When I wrote This Plague of Days, I didn’t think in terms of hours then. I didn’t budget my time or work to a word count like it was a job. I just put my head down and wrote and revised many times, stealing time here and there without a real schedule. I can’t tell you how long it took to write that epic saga because I went through so many revisions. Also, because my approach was haphazard, I wrote slower then. Though I worked from an outline, the project took longer than it could have.

I was buying into the meme that slow cooker writing was the only way, despite Stephen King’s suggestion that three months ought to do it (and look at the size of his books!) If I wrote that series now, the first draft would take about 300 hours of actual writing time. That’s less impressive than saying it took me years to write TPOD, but it’s more accurate.

(By the way, I just found out the This Plague of Days, Omnibus Edition has advanced to the second round in the Writer’s Digest Self-published Ebook Awards! Yay!)

When someone says it took them two years to write their first novel, that’s not true.

Two years equals 17,531.62 hours, including time spent sleeping, showering, goofing off, playing with children and pets and holding down a job, and procrastinating etc. Authors can write as fast or as slow as they’d like and each process is unique. However, there is no direct correlation between speed of production and quality. In fact, for the first draft, quality is nigh irrelevant.

Quality comes with subsequent drafts.

I find most of the jokes in the second revision and the plot problems to be fixed become clearer by the third revision.

Take NaNoWriMo, for example…

I’m planning 55,000 words for my current WIP. That means 55 hours for the first draft this month. As my current schedule allows, I’ll be done well before the NaNoWriMo deadline as long as I continue to protect my writing time.

Fifty-five hours sounds much less intimidating and more realistic, doesn’t it? What’s one work week to you? Forty-four hours? I approach my writing like a job. It’s a job I love, but there’s no waiting around for inspiration to come to me. I hunt inspiration down. Inspiration and efficiencies are habits learned by writing more and doing so consistently.

Sometimes the best laid plans go awry.

For my crime novel, Intense Violence, Bizarre Themes, I’d planned on looking for the exit to the book around 50,000 words and topping out at 55,000 words. It took me an extra 17,000 words to wrap it up neatly at 67,000 words. Still, 67 hours to a first draft sounds like much less drama than saying it took me a month. That’s just 16.7 hours per week to come up with a first draft. (For a while in the ’90s, that’s about as much time as I committed to watching television.)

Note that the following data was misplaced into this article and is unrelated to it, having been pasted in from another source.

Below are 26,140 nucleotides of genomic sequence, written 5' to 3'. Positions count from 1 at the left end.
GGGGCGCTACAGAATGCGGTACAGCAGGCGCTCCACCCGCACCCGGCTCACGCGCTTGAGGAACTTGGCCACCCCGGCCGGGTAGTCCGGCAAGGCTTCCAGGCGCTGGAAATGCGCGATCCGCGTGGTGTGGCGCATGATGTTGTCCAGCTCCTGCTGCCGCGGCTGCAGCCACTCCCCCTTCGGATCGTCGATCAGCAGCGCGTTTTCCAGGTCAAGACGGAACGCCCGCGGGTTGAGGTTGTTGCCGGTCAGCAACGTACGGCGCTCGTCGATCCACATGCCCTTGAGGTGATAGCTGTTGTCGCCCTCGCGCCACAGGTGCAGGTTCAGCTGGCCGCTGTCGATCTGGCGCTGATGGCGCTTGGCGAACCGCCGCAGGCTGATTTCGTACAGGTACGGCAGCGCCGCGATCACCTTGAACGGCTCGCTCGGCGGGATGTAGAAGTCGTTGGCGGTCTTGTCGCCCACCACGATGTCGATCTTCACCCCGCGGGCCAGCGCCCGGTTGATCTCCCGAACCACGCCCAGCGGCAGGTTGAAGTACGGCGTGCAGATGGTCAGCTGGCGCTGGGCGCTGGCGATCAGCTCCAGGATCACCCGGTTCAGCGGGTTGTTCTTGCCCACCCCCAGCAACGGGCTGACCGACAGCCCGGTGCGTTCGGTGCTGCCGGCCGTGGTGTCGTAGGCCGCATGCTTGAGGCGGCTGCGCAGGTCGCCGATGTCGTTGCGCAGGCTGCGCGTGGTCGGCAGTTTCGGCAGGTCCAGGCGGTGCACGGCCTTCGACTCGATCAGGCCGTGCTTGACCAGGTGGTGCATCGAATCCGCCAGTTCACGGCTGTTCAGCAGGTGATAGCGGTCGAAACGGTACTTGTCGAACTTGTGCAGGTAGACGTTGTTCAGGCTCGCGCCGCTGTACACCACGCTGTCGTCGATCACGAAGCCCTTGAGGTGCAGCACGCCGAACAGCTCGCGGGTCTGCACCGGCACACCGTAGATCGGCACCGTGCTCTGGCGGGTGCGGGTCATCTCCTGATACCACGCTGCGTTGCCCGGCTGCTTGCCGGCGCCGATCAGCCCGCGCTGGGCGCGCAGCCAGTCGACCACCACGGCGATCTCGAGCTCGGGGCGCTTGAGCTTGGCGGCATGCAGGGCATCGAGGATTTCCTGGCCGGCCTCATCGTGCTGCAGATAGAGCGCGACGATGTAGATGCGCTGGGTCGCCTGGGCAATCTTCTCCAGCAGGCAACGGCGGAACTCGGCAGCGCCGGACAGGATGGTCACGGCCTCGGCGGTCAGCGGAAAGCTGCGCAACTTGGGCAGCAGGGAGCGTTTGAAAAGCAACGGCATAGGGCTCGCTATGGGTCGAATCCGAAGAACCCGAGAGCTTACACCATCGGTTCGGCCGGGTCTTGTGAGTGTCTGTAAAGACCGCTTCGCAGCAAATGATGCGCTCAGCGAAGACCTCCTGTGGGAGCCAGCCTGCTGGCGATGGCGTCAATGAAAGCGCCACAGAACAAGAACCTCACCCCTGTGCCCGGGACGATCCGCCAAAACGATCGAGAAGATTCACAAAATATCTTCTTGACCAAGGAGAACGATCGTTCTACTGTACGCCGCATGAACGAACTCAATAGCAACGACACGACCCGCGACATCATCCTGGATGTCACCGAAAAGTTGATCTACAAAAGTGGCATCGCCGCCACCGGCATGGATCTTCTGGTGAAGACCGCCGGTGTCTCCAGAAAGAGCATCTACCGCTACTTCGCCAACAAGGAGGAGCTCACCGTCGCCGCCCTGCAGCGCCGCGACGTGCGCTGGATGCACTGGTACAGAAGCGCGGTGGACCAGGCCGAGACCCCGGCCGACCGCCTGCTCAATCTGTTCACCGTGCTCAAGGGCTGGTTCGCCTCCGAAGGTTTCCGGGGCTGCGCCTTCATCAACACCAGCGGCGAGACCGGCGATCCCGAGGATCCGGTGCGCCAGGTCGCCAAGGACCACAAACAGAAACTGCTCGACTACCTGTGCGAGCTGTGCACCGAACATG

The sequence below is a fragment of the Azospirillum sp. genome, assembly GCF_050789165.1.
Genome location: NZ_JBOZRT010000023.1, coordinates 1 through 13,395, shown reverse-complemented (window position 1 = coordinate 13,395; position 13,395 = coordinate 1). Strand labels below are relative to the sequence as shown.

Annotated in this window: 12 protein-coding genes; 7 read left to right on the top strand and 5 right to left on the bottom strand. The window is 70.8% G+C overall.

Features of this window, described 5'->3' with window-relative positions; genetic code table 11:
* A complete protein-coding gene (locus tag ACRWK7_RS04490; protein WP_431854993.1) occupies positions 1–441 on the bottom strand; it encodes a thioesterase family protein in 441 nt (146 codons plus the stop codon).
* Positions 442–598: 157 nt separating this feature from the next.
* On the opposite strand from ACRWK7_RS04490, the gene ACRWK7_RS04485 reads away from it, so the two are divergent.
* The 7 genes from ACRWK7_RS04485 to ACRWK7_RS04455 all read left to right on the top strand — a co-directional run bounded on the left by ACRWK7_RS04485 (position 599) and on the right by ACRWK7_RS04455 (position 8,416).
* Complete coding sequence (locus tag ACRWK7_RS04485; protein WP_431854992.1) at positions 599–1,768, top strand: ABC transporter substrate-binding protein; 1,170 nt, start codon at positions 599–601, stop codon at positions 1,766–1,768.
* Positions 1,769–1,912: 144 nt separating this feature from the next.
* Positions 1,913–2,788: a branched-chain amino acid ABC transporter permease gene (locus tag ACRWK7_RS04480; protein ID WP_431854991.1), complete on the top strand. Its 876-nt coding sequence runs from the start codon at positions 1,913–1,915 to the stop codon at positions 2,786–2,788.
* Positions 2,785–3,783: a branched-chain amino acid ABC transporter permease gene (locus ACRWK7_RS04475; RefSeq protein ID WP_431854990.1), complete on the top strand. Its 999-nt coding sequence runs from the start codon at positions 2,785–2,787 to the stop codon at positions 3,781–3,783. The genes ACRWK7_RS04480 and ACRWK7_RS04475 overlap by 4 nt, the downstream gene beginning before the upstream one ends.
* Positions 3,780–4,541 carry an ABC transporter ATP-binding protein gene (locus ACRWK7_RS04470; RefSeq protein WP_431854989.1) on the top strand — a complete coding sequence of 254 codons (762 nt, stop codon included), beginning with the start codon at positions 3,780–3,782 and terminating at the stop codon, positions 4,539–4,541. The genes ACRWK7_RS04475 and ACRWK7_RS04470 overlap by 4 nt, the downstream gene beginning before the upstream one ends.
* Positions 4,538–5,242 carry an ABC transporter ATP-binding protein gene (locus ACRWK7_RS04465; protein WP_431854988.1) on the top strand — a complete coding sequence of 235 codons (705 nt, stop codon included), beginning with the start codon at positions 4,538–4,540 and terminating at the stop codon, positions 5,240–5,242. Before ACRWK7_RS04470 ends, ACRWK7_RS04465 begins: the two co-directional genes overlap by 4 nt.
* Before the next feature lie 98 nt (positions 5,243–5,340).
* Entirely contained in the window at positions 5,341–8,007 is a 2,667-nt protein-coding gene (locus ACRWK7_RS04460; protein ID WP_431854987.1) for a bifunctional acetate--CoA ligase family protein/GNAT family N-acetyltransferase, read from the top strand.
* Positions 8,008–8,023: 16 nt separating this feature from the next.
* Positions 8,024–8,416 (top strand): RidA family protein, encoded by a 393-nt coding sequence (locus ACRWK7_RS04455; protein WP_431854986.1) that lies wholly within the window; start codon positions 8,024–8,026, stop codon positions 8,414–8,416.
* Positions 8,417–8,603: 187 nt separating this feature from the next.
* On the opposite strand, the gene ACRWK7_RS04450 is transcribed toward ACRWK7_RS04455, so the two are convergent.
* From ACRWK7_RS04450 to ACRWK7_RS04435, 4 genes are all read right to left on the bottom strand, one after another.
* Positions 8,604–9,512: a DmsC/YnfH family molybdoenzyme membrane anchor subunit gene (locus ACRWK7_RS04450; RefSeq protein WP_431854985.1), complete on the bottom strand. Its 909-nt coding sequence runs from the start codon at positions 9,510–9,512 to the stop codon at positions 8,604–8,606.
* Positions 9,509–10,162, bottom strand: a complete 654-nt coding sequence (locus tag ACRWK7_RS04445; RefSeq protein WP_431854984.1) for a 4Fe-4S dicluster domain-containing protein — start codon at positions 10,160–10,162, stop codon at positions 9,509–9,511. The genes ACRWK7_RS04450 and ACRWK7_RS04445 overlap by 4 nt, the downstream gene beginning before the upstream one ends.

I’d give you a measurement of editing and revision times if I had them, but that varies too widely depending on the book. For instance, I’m putting my time travel novel on hold because I’m not happy enough with it yet to release it. I’ll come back to it in 2015. However, I expect to have my current WIP out in time for Christmas (assuming I still love it when I’m done.) 

Write as slow as you want to or as fast as you can. It doesn’t have to be a job. Hobbies are good, too, so write at the pace you choose.

My point is, we don’t have to be drama kings and queens about the writing process. When you hear of writers putting out a lot of books fast, that’s not really quite as hard as many would lead you to believe. Writing is a time management issue first. The other skills required come into play after we commit to investing the hours.

But it can’t be good because it was written too fast!

Writers who cherish writing slowly have my utmost respect until they insist others write at their pace (and many people write much faster than I do.)

On the Road, Casino Royale, The Gambler, A Clockwork Orange, The Prime of Miss Jean Brodie and As I Lay Dying were written in less than six weeks. I wonder if any of those famous books were actually written in less time than that if the authors had tracked their hours.

Fast writers manage fear because they think about each book project in terms of a formula:

Word count goals + hours x perspiration (divided by distraction)

Prolific writers manage their time, that’s all. No drama. Inspiration usually arrives at the keyboard at about the same time we do.

Write. Revise. Edit. Enjoy throughout. (Now don’t tell anyone how easy it is to get to big word counts or they might start to think that writers aren’t special snowflakes!)

~ I’m Robert Chazz Chute and I just published my 15th book. Imagine how many more I could have written if I hadn’t been sucked into the vortex of “Must See TV” back in the day. 

Filed under: My fiction, publishing, Writers, writing tips, , , , , , , , , , , , , , , , ,

A Quick Top Ten: Make revisions painless

Books in progress litter my desk. As I revise manuscripts, there are certain words I watch for. When I see them I ask, “Who cares and who needs it?”

Here are some of those watch words and cautions:

1. Sentences that begin with “And…” (It’s not that it’s wrong or bad, but it’s often not necessary.)